For two hundred and forty-five years, the United States Postal Service has served the people of the United States. It boasts high approval ratings and delivers nearly half of all mail in the world each year. The USPS is also the only mail carrier that will deliver anywhere— even to the most rural homes. Under the Constitution and federal law, Americans are entitled to mail service. Many left-wing politicians claim the USPS has been under attack by conservatives for years. For over three decades, it has relied solely on postal product sales and has received no federal funding. Now, with the 2020 presidential election on the horizon, it may be under more threat than ever before.
In the past several weeks, photos of trucks loaded with classic blue USPS mailboxes have gone viral, sparking conversation about voter suppression on social media. The photos were paired with captions claiming the mailboxes were being discarded in order to impede mail-in voting. Although some of the most viral tweets have since been debunked by fact-checkers, politicians and everyday people alike are calling for the preservation of USPS and its widely appreciated services. With COVID-19 continuing to spread in many states, including California, the upcoming election expects a tsunami of absentee and mail-in ballots. But the USPS has taken quite a financial hit in recent months, due to both the pandemic and the Trump presidency. For years now, Trump has claimed mail-in voting leads to high rates of voter fraud, and without evidence. However, research suggests that his claims are far from the truth and that less than one percent of mail-in ballots are fraudulent. Nonetheless, President Trump has openly discussed plans to slow USPS operations and absentee voting.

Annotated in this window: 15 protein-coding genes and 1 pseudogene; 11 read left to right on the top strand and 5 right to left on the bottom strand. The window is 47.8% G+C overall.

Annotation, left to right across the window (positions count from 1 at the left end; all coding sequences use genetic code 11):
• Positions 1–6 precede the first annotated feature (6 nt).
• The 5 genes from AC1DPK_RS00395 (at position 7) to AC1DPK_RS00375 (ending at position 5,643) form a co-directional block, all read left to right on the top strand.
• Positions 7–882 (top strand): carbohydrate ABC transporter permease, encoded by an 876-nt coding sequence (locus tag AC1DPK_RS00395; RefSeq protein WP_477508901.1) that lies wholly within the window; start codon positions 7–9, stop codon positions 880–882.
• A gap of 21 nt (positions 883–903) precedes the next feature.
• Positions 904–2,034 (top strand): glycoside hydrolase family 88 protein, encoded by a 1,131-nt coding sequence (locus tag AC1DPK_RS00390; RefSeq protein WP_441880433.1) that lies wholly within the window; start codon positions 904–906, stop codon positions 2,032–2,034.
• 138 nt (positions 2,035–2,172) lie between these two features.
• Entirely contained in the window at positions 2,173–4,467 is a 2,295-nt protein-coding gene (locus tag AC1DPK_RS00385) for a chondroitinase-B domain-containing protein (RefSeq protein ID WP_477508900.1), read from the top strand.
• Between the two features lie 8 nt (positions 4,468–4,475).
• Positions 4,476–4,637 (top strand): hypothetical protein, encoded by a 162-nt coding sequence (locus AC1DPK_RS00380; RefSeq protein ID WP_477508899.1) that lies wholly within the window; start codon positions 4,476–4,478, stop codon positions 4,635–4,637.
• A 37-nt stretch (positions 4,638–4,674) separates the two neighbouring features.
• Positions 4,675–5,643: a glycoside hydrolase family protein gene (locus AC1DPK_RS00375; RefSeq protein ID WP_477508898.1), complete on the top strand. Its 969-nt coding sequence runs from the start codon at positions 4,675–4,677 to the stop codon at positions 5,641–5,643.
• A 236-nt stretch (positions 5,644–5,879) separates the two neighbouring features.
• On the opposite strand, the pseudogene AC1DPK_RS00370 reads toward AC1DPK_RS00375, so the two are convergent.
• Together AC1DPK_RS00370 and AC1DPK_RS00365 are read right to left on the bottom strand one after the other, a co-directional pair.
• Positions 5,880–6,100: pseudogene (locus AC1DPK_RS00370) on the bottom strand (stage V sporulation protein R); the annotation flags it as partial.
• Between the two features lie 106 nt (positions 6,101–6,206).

Mail delivery has already been delayed by days, sometimes weeks amid the COVID-19 pandemic. Cost cuts and rise in cases mean delivery workers are at risk for pay cuts or losing their jobs completely. The USPS is one of the largest employers of veterans in the US, many of whom would otherwise struggle to find employment upon returning home. Many such veterans and other elderly people rely on USPS for social security checks and medication in more rural areas. Veterans’ organizations on Facebook and Twitter have spoken out in favor of mail-service support bills. In recent months, democratic members of congress have sought emergency funding and voting support in preparation for November. According to the Washington Post, President Trump is against the “$25 billion emergency injection sought by the U.S. Postal Service, as well as a Democratic proposal to provide $3.6 billion in additional election funding to the states.” In a televised interview, the president also reportedly said, “if we don’t make a deal, that means they don’t get the money…that means they can’t have universal mail-in voting; they just can’t have it.” Many have called his remarks a blatant confession to voter suppression. Trump’s withholding of funds and active efforts at hindering democratic endeavors to expand mail-in voting could mean more delays, historically long lines, and widespread voter disenfranchisement for this year’s election. On August 13, the National Association of Letter Carriers (NALC), which represents more than three hundred thousand USPS postal workers, openly endorsed democratic presidential nominees Joe Biden and Kamala Harris. NALC president Frederic Rolando warns in the statement that “this pandemic threatens the very survival of the USPS.”